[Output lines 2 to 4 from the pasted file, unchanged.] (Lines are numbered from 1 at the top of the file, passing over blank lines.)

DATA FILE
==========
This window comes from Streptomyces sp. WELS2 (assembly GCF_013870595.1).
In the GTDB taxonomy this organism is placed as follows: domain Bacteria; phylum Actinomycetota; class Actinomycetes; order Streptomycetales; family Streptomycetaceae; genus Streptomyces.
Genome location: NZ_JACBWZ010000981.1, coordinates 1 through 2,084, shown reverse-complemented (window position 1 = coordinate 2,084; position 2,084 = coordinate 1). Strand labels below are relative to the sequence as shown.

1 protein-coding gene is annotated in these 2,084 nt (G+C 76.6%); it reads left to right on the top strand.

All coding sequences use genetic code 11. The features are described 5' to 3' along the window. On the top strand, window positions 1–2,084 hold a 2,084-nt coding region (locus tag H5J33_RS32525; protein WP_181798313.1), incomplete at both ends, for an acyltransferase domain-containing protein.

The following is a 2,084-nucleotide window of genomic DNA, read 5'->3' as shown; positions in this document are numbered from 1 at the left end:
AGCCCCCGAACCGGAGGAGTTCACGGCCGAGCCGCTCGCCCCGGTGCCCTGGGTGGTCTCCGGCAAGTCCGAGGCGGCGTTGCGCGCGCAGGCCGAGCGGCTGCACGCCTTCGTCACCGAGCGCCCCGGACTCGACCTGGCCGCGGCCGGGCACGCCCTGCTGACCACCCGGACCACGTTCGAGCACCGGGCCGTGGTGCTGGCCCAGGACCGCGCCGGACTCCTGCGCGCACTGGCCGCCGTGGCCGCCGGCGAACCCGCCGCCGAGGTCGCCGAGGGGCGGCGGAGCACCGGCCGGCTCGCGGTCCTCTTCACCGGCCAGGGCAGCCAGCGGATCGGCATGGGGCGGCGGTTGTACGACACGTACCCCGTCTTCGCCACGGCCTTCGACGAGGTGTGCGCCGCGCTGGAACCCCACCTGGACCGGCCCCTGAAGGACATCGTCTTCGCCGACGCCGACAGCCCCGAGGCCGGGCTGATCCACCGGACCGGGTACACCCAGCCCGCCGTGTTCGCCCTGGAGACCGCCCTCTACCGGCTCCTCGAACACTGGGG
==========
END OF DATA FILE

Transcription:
In the GTDB taxonomy this organism is placed as follows: domain Bacteria; phylum Actinomycetota; class Actinomycetes; order Streptomycetales; family Streptomycetaceae; genus Streptomyces.
Genome location: NZ_JACBWZ010000981.1, coordinates 1 through 2,084, shown reverse-complemented (window position 1 = coordinate 2,084; position 2,084 = coordinate 1). Strand labels below are relative to the sequence as shown.

1 protein-coding gene is annotated in these 2,084 nt (G+C 76.6%); it reads left to right on the top strand.